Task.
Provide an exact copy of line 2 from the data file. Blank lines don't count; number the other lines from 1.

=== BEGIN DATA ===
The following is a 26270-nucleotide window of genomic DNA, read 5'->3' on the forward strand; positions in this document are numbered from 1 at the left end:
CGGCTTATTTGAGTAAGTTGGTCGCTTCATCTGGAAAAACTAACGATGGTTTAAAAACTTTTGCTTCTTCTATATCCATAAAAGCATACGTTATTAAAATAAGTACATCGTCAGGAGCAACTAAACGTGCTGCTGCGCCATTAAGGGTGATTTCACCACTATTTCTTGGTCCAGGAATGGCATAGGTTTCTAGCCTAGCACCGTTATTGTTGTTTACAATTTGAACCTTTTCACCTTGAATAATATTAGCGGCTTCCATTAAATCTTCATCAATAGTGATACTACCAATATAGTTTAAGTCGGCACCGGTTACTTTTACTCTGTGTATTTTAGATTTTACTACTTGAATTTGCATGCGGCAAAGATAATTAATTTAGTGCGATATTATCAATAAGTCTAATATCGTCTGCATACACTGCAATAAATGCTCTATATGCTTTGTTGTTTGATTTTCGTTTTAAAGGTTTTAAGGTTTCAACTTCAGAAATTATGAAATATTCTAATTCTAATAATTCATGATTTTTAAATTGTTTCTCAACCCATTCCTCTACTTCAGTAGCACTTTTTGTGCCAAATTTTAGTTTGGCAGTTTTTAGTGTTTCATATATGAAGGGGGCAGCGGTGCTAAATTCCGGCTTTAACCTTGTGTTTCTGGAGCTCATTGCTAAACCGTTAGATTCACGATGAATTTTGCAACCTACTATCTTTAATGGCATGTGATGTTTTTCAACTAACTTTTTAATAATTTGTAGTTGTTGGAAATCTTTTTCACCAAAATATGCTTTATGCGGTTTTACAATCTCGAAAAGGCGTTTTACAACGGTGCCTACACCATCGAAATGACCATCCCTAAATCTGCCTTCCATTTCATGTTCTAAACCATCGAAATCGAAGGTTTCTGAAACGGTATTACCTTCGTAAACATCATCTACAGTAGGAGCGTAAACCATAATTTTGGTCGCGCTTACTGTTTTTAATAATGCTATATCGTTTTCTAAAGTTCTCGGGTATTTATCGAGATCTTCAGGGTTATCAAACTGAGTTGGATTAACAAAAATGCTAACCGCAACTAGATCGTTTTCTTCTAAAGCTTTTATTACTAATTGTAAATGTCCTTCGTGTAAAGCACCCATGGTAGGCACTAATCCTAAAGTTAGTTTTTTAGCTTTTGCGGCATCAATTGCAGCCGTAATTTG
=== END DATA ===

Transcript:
CGGCTTATTTGAGTAAGTTGGTCGCTTCATCTGGAAAAACTAACGATGGTTTAAAAACTTTTGCTTCTTCTATATCCATAAAAGCATACGTTATTAAAATAAGTACATCGTCAGGAGCAACTAAACGTGCTGCTGCGCCATTAAGGGTGATTTCACCACTATTTCTTGGTCCAGGAATGGCATAGGTTTCTAGCCTAGCACCGTTATTGTTGTTTACAATTTGAACCTTTTCACCTTGAATAATATTAGCGGCTTCCATTAAATCTTCATCAATAGTGATACTACCAATATAGTTTAAGTCGGCACCGGTTACTTTTACTCTGTGTATTTTAGATTTTACTACTTGAATTTGCATGCGGCAAAGATAATTAATTTAGTGCGATATTATCAATAAGTCTAATATCGTCTGCATACACTGCAATAAATGCTCTATATGCTTTGTTGTTTGATTTTCGTTTTAAAGGTTTTAAGGTTTCAACTTCAGAAATTATGAAATATTCTAATTCTAATAATTCATGATTTTTAAATTGTTTCTCAACCCATTCCTCTACTTCAGTAGCACTTTTTGTGCCAAATTTTAGTTTGGCAGTTTTTAGTGTTTCATATATGAAGGGGGCAGCGGTGCTAAATTCCGGCTTTAACCTTGTGTTTCTGGAGCTCATTGCTAAACCGTTAGATTCACGATGAATTTTGCAACCTACTATCTTTAATGGCATGTGATGTTTTTCAACTAACTTTTTAATAATTTGTAGTTGTTGGAAATCTTTTTCACCAAAATATGCTTTATGCGGTTTTACAATCTCGAAAAGGCGTTTTACAACGGTGCCTACACCATCGAAATGACCATCCCTAAATCTGCCTTCCATTTCATGTTCTAAACCATCGAAATCGAAGGTTTCTGAAACGGTATTACCTTCGTAAACATCATCTACAGTAGGAGCGTAAACCATAATTTTGGTCGCGCTTACTGTTTTTAATAATGCTATATCGTTTTCTAAAGTTCTCGGGTATTTATCGAGATCTTCAGGGTTATCAAACTGAGTTGGATTAACAAAAATGCTAACCGCAACTAGATCGTTTTCTTCTAAAGCTTTTATTACTAATTGTAAATGTCCTTCGTGTAAAGCACCCATGGTAGGCACTAATCCTAAAGTTAGTTTTTTAGCTTTTGCGGCATCAATTGCAGCCGTAATTTG